50. What are the main problems involved in obtaining a measure of inflation?

51. For what reasons might a country’s Gross Domestic Product at factor cost be higher than its Gross National Product at factor cost?

52. State what Keynesian economists mean by the ‘equilibrium level of income’ and the ‘full employment level of income’ and explain why these two levels of income might not be equal to each other.

53. Discuss why higher interest rates may be good news for some people, but bad news for others.

54. Why might an increase in government expenditure have a greater multiplier effect than a corresponding reduction in direct taxes?

55. What is structural unemployment and what measures might governments take to combat it?

56. A company builds a new production unit in a certain country. Explain how this investment is likely to have a multiplier effect, and discuss reasons why this effect might take time to work.

57. Why might an increase in a country’s budget deficit be followed by an increase in its external trade deficit?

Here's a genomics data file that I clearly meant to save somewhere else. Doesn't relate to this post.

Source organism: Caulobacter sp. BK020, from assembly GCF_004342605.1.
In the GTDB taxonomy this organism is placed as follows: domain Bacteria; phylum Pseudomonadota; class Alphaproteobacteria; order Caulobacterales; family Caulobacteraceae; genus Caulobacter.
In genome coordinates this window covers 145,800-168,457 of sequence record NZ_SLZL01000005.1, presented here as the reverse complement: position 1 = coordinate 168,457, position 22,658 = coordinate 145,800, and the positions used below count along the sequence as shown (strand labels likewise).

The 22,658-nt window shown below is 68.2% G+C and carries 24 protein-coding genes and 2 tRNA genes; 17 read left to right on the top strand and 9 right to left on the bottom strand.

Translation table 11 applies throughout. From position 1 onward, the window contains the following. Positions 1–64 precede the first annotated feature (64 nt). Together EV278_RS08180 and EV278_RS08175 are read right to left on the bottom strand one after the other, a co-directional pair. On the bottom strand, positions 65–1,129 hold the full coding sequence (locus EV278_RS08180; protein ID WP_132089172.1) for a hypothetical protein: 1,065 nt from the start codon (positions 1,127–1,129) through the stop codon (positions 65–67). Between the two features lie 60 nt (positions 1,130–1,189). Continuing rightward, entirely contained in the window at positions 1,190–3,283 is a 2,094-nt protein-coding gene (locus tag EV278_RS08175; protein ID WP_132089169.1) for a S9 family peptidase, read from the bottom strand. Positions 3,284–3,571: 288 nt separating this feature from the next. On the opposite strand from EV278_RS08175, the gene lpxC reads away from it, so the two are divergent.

58. What is ‘crowding out and why do some economists consider it important?

59. What is the natural rate of unemployment?

60. What is demand pull inflation and what can governments do about it?

61. Define ‘crowding out’. What is its importance in macroeconomic policy modelling?

62. Use an aggregate demand/aggregate supply diagram to analyse the likely effects of an increase in interest rates.

63. Examine two reasons why a government might wish to control increases in its expenditure.

64. Use an aggregate demand / aggregate supply diagram to analyse the likely effects of an increase in income tax.